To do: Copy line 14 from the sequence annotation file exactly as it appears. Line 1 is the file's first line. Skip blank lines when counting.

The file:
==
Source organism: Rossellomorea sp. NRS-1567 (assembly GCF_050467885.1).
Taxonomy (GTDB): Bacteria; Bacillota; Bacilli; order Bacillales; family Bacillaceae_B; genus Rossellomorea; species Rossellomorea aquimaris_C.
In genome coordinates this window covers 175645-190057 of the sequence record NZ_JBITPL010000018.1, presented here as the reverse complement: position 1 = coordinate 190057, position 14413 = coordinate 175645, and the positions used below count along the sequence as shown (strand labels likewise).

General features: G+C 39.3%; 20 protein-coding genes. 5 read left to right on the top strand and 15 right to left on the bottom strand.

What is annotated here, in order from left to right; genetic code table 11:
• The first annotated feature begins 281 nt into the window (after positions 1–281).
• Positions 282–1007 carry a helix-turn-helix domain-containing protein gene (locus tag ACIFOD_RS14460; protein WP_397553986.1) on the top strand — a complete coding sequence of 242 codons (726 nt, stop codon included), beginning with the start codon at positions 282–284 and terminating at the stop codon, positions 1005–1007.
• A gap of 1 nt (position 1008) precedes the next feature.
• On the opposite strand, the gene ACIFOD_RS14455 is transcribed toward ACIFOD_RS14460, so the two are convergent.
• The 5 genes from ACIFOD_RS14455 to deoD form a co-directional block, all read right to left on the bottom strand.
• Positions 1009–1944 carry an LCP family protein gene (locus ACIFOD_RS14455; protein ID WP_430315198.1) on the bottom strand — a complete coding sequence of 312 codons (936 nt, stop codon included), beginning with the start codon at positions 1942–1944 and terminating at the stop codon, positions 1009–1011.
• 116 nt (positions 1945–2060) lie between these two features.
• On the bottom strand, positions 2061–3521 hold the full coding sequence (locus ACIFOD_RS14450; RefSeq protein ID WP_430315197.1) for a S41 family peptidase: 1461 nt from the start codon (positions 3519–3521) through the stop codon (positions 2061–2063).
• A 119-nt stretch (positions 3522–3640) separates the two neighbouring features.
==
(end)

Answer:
• A 119-nt stretch (positions 3522–3640) separates the two neighbouring features.